As a worldwide famous tourist resort, giving its name to the coast and whole peninsula it is placed on, you can easily tell the relevance of Sorrento, which is due to its location, history, landmarks, hospitality, gastronomy and much more. Disputed territory, through the ages it was under the dominion of several peoples, until it became an independent Dukedom (rivaling also with the neighbor Republic of Amalfi) in the 9th century, and later merged with the Kingdom of Sicily in the 12th. Its municipality today covers a wide slice of Sorrento Peninsula, the second from the tip after Massa Lubrense, with the city center on a steep promontory facing the Gulf of Naples on the Sorrento Coast. You might need a few days to visit all of its landmarks, including the Cathedral to the Saints Philip and James, the Basilica of the patron Saint Antoninus, Tasso Square with the statues to the patron Saint and to the poet Torquato Tasso, the beaches and harbor at Marina Grande and Marina Piccola hamlets, the Correale of Terranova Museum, Queen Joan's baths, and the many shops along Corso Italia and in the narrow San Cesareo Street. The city center also has a very lively nightlife, with cafés, restaurants, pubs, clubs, crowded anytime.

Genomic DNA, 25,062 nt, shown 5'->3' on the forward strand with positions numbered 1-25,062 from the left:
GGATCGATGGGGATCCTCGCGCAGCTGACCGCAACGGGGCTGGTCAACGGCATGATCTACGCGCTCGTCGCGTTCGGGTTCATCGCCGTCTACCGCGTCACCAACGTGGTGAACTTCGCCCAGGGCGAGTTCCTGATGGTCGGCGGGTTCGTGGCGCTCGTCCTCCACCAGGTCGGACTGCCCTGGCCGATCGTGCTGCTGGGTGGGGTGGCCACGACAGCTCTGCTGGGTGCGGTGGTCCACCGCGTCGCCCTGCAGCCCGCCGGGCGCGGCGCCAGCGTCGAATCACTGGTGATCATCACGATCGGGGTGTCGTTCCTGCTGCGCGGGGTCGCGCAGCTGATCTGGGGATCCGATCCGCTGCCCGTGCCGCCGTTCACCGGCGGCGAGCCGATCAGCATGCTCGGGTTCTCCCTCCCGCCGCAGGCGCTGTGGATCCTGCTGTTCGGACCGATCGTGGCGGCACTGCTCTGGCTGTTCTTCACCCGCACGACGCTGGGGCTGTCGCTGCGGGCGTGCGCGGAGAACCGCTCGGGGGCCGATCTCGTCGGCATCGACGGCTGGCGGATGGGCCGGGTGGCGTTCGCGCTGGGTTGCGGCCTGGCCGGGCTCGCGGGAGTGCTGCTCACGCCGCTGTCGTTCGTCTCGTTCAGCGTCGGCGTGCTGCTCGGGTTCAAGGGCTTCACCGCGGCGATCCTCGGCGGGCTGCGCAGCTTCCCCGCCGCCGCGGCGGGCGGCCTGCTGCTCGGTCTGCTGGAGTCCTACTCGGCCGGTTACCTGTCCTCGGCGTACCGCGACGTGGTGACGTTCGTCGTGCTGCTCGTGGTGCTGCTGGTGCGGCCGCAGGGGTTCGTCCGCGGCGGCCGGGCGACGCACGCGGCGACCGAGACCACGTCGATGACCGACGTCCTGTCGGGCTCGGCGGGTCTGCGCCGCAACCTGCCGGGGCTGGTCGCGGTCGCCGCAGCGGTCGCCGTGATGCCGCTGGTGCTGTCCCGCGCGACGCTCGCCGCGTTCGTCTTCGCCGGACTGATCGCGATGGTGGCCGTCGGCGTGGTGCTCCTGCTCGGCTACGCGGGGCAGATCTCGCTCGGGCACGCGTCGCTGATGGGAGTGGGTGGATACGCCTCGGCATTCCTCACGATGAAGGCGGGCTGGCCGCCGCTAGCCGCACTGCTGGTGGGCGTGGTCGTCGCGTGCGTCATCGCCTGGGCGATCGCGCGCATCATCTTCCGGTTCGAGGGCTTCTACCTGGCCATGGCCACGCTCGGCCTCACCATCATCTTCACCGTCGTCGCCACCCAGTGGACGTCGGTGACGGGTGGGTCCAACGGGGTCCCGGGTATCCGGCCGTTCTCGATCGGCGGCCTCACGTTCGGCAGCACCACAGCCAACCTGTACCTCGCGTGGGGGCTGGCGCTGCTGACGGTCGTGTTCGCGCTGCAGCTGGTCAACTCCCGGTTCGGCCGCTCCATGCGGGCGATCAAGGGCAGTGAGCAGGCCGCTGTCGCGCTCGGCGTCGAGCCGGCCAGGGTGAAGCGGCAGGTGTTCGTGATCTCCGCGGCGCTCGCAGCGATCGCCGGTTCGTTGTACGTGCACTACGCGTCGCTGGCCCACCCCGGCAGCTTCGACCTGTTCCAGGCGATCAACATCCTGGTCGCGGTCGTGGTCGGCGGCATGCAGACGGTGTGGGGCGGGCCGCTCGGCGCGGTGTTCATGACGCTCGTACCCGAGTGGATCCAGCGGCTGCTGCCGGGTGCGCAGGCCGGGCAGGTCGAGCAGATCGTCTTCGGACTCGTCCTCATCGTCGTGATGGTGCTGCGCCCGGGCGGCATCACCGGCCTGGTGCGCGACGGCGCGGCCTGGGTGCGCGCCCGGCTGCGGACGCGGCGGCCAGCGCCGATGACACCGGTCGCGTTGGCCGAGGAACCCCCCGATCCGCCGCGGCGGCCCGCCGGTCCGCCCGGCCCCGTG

Moving up in the mountains, you reach much less crowded rural areas, where you can notice the gardens growing local products: walnuts, grapes, olives and most of all Sorrento's oranges and lemons (not to be confused with Amalfi's ones, of a different variety), used to prepare jams or typical desserts like the "Delizia al Limone" lemon cake. While bicycles, especially electric ones, are a common option to commute within the city center, it is through the quieter hamlets that you can fully enjoy them; we recommend a ride through Priora, or the more hidden Casarlano. Sorrento has been for many years a starting point of the Tyrrhenian-Adriatic cycling competition, but it's also a good base for day bike tours as, once out of the busy city center, you can head for different loops around the Peninsula through Massa Lubrense, towards Positano and Amalfi Coast, or climb the challenging Mount Faito. Expect some good climbing with steep sections on all of them, though, and consider the use of e-bikes if you want to have it a bit easier.
We can bring our rental bikes (up to 4 at a time) here at a 40 € fee one way, 70 € for both delivery and pick up.